Russian Orloff

Russian Orloff - killingart - russian-67.jpg
Russian Orloff - killingart - russian-orloff-68.jpgRussian Orloff - killingart - russian-orloff-69.jpgRussian Orloff - killingart - my-spangled-orloff-luton-show-1985-290.jpgRussian Orloff - killingart - orloff-pullet-291.jpg
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The Orloff breed of chicken got its name from a Russian Count named Alexey Grigoryvich. This is why sometimes this particular breed is called the Russian or the Russian Orloff.

A rich-feathered and tall chicken, an Orloff chicken usually looks fat because of its thick feathers on the neck and head. Their feather colors vary. There's black, white, red to black tail, mahogany, spangled, and cuckoo. It's a cold hardy breed of chicken due to its small-sized earlobes, small walnut comb, and wattles that are minuscule. A rare breed in the western part of the world, the Orloff breed is considered as critically endangered by the American Livestock Breeds Conservancy.

Although it's famously known for being a Russian breed, many research studies lately have gone to prove that this breed appeared in Persia before it was seen in other countries such as Russia. It was said to have been distributed to other parts of the world come 17th century.

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  • Russian Orloffs?

    Considering getting some hatching eggs to expand my flock a bit and Russian Orloffs came up. They peaked my interest so I went to look into the breed and WOW is there a lot of conflicting information!

  • Russian orloff

    Hello I am new on here. I was wondering if any one is raising these birds.

REVIEWS(2 Total Reviews)  Add A Review

    5 of 5 | December 5, 2012 at 03:36 PM A good review of the breed as I know it.

    Pros: Attractive and unusual. Very hardy. Good winter egg layer.

    Cons: Still not very widespread as a breed and therefore can be difficult to obtain stock.

    Recommended? Yes

    I first kept this rare breed in the UK in the early 1980s when there were very few breeders in England. My original trio came apparently from the Czech Republic and were not terribly good specimens. However, I later acquired an excellent young rooster from a fellow enthuisast who had imported stock from the then East Germany. Using this bird I soon improved my strain of Spangled Orloffs and won prizes with them. There is now a reasonably good following and quality stock in the UK and several people have developed attractive bantam strains. Now living in Canada I again found it quite hard to locate stock but eventually hatched a few good birds from eggs bought in British Columbia. I was originally informed that 'true' Orloffs should have a few very small feathers in between their toes and in fact always found this to be the case with any birds I have. They come in various colours although I always had only spangled. However, it is obvious, given the amount of white flecking in their plumage that I could easily develop a pure white strain. Interestingly I once had a man come to buy different breeds from me when I was not advertising Orloffs. He was originally from communist Eastern Europe and was abolutely thrilled to see my Orloffs which he claimed were still common in his homeland! I love the breed and highly recommend them.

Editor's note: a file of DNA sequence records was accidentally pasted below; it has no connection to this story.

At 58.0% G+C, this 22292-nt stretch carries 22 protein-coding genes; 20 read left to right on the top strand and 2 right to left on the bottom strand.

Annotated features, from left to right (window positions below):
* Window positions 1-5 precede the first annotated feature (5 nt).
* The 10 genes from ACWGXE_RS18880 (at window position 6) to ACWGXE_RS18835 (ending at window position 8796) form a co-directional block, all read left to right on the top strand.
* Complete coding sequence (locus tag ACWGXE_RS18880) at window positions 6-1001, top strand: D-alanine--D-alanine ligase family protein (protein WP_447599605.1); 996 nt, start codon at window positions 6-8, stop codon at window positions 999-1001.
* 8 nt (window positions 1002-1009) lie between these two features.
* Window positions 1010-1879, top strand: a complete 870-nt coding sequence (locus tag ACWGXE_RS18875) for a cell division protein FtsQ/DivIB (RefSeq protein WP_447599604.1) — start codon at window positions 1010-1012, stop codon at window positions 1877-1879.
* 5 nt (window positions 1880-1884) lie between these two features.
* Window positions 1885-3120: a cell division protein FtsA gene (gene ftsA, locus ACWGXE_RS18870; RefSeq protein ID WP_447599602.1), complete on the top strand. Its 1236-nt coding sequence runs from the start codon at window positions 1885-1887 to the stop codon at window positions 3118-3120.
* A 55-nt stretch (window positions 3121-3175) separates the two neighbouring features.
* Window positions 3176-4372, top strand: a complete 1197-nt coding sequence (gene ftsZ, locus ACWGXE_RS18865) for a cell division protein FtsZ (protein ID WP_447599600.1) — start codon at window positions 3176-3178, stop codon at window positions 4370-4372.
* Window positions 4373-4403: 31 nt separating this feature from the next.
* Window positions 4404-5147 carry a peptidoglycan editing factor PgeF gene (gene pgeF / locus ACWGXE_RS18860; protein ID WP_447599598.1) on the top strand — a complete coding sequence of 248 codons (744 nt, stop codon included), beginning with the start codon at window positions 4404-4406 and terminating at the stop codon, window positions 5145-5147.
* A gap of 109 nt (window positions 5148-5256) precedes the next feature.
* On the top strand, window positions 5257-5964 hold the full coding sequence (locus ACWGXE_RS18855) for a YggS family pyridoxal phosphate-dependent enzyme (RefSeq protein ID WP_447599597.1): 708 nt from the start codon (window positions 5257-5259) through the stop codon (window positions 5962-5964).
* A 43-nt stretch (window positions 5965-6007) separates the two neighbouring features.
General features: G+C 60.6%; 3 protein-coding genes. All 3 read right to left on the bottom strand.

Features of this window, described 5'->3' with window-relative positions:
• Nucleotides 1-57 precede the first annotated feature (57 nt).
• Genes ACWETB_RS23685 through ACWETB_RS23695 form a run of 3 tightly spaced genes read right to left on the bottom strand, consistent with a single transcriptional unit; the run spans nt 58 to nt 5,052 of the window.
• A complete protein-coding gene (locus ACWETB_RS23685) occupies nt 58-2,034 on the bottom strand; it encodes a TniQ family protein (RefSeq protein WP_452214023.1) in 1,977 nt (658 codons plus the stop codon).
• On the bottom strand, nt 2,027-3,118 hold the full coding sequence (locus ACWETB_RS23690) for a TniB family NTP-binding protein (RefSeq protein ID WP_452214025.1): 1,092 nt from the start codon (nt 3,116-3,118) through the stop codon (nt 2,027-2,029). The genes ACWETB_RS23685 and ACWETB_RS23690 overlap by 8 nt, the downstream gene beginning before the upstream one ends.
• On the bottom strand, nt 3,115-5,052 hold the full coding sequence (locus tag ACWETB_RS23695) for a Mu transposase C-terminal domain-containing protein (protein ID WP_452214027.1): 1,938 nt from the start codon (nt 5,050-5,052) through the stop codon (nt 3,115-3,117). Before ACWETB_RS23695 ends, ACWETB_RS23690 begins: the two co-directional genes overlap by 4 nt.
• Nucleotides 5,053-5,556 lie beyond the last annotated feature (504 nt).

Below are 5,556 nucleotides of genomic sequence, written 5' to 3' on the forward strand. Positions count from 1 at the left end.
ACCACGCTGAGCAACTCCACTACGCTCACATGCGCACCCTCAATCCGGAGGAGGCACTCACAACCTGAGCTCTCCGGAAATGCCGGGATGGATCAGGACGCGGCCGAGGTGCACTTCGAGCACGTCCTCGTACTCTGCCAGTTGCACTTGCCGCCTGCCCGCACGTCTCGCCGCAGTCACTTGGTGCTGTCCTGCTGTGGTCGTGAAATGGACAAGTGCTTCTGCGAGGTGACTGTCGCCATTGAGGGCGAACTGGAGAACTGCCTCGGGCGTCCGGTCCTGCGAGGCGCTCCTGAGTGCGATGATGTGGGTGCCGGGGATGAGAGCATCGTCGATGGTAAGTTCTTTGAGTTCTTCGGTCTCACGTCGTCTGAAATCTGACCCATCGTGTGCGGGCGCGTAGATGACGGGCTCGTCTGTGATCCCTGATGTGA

Russian Orloff - killingart - my-spangled-orloff-luton-show-1985-290.jpg
    Russian Orloff - killingart - orloff-pullet-291.jpg
    5 of 5 | September 26, 2012 at 04:20 PM A friendly and hardy large bird, can be used for meat and/or laying purposes but is not a cost efficient food source.

    Pros: Extremely friendly, cold hardy, large, lay eggs and can be considered a meat bird

    Cons: Very slow grower, extremely docile which may result in being picked on by other breeds

    Recommended? Yes

    The Orloff is one of my favorite breeds; they are currently not very common in the US but seem to slowly be gaining recognition.
    These birds are extremely friendly and our flock will follow us around when working outside and will climb in our laps the minute we sit down. This can be both positive and negative as they are easily picked on by other breeds if not raised together.
    If you are looking for a meat bird, these are not cost efficient due to the necessary food ratio vs. growth rate, but they are good layers for their first few egg laying years.
    They are fairly pretty and large birds, very regal looking with the hawkish beak and golden eyes.
    The cockerels are sure to turn heads when presented during any type of show or event, although they are currently not recognized by the American Poultry Association due to lack of interest in the past.
    Hopefully this breed will gain in popularity and recognition in the future, as they are very worth it.